Next, open up the file config/elasticsearch.yaml in your favorite text editor. Paste the lines below at the end of the file.

xpack.security.enabled: truexpack.security.transport.ssl.enabled: truexpack.security.transport.ssl.verification_mode: certificatexpack.security.transport.ssl.keystore.path: elastic-certificates.p12xpack.security.transport.ssl.truststore.path: elastic-certificates.p12

Save the file, and we’re ready to start the master node. Run the command bin/elasticsearch. This executable has to keep running, put this terminal aside for now.

### Step 2: Elasticsearch cluster passwords

Once the master node is running, it’s time to set the passwords for the cluster. In a new terminal we have to cd into our master node directory. Then we run the command bin/elasticsearch-setup-passwords auto. This will generate random passwords for the various internal stack users. You can alternatively skip the auto parameter to manually define your passwords using the interactive parameter. Keep track of these passwords, we’ll need them again soon.

### Step 3: TLS on Elasticsearch node

Now let’s open another new terminal and cd into our node directory. In my case, this was named elasticsearch-7.1.0-node.

The easiest thing we can do is to just copy everything from the master’s config directory into the node’s config directory.

cp ../elasticsearch-7.1.0-master/config/* config/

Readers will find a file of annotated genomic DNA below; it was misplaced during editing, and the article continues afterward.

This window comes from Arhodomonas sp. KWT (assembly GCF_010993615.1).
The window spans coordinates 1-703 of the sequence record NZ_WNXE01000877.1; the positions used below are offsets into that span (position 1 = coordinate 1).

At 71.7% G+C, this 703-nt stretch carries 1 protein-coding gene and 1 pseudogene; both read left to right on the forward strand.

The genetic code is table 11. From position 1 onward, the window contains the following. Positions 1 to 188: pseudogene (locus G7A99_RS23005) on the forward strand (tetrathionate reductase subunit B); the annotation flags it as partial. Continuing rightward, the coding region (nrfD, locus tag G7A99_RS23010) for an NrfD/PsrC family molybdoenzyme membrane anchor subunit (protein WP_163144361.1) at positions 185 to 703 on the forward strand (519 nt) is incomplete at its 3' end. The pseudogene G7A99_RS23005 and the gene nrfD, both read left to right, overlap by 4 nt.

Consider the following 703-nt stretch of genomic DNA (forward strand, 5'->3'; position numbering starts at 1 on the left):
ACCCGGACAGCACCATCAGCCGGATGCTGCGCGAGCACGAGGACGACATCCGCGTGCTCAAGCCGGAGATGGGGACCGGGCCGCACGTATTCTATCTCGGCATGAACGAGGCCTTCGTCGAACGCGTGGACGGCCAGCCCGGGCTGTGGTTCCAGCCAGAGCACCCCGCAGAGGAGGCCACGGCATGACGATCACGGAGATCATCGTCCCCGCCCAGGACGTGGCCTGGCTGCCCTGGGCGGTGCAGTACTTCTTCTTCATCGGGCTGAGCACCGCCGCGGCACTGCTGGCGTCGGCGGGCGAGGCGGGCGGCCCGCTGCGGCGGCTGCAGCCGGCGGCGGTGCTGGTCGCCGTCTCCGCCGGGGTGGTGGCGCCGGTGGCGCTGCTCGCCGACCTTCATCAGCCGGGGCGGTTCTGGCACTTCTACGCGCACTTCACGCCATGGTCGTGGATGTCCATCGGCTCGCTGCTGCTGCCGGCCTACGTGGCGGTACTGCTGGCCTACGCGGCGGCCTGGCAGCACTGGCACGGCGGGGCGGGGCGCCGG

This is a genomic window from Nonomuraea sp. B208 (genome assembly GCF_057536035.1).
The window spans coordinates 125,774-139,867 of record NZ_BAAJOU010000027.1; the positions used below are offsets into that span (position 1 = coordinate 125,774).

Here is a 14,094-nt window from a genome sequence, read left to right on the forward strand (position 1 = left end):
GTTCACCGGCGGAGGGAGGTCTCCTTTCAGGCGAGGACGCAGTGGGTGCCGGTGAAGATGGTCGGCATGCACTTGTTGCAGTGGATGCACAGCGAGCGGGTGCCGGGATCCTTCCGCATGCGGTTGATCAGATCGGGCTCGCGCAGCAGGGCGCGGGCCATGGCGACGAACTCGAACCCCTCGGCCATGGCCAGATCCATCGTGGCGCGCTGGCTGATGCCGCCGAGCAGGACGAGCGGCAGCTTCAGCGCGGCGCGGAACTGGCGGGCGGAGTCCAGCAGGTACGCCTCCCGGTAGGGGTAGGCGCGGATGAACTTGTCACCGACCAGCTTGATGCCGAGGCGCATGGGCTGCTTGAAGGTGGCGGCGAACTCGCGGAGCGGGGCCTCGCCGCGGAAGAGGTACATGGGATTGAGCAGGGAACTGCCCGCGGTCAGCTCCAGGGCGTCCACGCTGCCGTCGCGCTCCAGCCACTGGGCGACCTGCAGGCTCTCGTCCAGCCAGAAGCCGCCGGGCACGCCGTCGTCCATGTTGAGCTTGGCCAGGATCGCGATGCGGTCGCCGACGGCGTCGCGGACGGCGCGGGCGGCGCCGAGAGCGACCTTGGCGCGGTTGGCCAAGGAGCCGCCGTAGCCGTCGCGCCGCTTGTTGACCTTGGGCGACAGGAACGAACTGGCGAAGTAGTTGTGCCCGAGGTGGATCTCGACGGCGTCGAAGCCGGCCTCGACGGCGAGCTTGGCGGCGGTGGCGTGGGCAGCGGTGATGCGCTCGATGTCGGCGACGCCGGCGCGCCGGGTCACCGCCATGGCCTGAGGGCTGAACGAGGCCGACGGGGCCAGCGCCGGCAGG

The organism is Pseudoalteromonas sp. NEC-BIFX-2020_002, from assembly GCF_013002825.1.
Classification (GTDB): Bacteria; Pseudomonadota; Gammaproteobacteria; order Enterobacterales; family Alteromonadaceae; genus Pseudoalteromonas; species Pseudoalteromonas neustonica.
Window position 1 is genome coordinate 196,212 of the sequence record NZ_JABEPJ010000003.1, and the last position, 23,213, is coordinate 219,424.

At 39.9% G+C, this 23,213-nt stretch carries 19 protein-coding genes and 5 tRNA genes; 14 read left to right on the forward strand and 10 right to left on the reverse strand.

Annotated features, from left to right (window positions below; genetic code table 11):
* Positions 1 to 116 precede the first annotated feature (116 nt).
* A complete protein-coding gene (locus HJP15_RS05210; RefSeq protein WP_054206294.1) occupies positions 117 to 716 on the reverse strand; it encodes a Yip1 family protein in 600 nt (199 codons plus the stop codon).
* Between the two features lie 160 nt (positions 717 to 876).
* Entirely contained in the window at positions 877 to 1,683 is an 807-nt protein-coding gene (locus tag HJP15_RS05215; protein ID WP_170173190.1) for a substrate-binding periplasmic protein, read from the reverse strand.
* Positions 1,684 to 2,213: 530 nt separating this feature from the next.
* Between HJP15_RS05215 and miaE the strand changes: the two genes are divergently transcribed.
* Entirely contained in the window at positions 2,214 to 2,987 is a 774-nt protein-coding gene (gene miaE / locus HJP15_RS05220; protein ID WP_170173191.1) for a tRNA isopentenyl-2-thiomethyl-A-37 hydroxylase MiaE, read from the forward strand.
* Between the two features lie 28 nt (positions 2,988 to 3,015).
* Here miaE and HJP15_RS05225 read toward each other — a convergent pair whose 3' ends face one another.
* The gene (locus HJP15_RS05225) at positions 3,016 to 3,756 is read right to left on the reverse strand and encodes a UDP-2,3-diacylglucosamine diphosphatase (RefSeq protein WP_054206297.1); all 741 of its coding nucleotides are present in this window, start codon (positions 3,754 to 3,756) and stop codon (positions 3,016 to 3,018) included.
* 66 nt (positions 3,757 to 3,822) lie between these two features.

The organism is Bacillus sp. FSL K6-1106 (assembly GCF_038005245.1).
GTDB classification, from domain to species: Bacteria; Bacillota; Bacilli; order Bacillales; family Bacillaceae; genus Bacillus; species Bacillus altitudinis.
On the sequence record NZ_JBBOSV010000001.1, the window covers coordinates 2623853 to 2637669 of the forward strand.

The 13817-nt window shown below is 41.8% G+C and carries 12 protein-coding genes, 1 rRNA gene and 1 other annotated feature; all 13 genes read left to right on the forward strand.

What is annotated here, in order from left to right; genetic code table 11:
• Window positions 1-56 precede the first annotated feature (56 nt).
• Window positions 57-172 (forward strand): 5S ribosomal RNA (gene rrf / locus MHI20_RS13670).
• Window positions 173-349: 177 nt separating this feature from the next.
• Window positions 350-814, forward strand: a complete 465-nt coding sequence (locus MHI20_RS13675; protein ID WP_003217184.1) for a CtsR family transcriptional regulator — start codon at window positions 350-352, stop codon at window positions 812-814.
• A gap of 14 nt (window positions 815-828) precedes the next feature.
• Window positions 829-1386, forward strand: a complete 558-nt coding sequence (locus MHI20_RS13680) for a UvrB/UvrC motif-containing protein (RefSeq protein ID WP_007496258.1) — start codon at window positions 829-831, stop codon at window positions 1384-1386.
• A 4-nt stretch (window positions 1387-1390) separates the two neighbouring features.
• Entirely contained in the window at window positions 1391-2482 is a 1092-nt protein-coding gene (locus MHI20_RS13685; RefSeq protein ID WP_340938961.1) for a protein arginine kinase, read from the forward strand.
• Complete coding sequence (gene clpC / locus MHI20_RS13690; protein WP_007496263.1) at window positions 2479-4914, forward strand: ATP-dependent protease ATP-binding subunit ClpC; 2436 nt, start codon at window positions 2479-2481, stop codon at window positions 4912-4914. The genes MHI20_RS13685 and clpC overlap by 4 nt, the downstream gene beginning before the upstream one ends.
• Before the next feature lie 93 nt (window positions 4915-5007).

You should also add the configuration option node.master: false to the config/elasticsearch.yml file. I won’t get into the details here, you can find additional details in our cluster documentation. Alternative to just copying the config files wholesale, you can simply copy the certificate files and then set the xpack.security.* keys the same as with the master node.

Then we start the node by running bin/elasticsearch. We’ll see it join the cluster. And if we look at the master node’s terminal window we can see a message there that a node joined the cluster. Now we have a 2-node cluster running.

### Step 4: Security in Kibana

The last thing we need to do is configure Kibana. Once again open another terminal window (this is the last one, I promise). We’ll need to add the password for the Kibana user. We can grab that from the previous output of the setup-passwords command.

Let’s cd into the Kibana directory and open up the config/kibana.yml file with your text editor. Find the lines that look like this

#elasticsearch.username: "user"#elasticsearch.password: "pass"

Uncomment the username and password fields by removing the # character at the beginning of the line. Change "user" to "kibana" and then change "pass" to whatever the setup-passwords command tells us the Kibana password is. Save the file then we can start Kibana by running bin/kibana.

## Configure role-based access control (RBAC) within Kibana